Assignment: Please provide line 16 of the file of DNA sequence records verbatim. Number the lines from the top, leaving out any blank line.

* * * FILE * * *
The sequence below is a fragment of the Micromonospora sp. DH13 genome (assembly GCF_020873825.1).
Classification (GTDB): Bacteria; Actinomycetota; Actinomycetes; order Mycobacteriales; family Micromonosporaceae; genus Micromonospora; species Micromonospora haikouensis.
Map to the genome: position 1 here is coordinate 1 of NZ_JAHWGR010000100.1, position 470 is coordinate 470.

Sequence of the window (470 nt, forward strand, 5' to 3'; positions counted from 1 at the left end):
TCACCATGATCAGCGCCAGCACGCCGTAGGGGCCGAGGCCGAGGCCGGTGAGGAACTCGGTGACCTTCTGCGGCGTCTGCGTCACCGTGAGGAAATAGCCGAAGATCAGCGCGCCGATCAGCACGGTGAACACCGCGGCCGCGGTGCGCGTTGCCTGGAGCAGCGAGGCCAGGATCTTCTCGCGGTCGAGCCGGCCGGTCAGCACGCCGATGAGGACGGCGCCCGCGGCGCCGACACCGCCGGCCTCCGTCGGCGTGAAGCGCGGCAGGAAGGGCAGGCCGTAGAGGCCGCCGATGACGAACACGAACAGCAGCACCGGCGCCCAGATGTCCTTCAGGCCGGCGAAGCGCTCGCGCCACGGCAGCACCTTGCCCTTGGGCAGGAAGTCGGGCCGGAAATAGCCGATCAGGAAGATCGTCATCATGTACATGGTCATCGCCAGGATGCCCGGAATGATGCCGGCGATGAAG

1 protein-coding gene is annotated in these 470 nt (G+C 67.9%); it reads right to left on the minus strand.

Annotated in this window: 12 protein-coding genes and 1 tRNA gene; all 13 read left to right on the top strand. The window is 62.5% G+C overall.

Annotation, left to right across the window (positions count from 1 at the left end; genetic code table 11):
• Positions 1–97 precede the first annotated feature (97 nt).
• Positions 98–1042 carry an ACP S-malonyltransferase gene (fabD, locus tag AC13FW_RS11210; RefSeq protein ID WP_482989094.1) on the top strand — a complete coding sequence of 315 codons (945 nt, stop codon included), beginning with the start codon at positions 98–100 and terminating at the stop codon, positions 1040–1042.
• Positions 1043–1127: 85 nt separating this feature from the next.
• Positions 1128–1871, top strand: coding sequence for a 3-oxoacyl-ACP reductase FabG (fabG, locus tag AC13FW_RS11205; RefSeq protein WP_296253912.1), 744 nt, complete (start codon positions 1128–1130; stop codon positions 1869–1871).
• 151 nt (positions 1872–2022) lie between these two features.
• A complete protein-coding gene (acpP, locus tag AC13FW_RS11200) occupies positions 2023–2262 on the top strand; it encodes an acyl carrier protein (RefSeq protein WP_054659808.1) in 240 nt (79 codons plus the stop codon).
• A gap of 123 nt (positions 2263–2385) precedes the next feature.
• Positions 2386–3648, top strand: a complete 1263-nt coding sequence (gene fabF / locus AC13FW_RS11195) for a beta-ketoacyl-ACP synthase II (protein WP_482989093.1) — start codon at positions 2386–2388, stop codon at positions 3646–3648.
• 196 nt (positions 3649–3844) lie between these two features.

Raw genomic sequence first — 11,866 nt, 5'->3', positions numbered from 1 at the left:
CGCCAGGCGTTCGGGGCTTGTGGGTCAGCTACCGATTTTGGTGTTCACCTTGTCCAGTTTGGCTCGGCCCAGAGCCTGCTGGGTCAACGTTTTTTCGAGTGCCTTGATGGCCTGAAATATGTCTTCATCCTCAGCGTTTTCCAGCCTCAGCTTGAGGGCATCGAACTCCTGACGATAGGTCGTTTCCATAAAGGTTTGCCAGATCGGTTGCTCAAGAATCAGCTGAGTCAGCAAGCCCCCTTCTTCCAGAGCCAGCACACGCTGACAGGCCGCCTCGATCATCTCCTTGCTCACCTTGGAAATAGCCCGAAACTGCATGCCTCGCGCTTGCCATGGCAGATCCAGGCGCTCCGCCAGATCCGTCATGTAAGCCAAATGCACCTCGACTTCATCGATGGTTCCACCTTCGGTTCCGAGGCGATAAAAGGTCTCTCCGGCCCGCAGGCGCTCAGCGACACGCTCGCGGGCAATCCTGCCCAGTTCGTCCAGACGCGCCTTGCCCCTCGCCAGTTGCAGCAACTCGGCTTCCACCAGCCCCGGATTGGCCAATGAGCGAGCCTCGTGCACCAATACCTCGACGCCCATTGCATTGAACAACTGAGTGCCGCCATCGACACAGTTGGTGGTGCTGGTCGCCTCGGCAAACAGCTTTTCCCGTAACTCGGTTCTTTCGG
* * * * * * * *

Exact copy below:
• Positions 2386–3648, top strand: a complete 1263-nt coding sequence (gene fabF / locus AC13FW_RS11195) for a beta-ketoacyl-ACP synthase II (protein WP_482989093.1) — start codon at positions 2386–2388, stop codon at positions 3646–3648.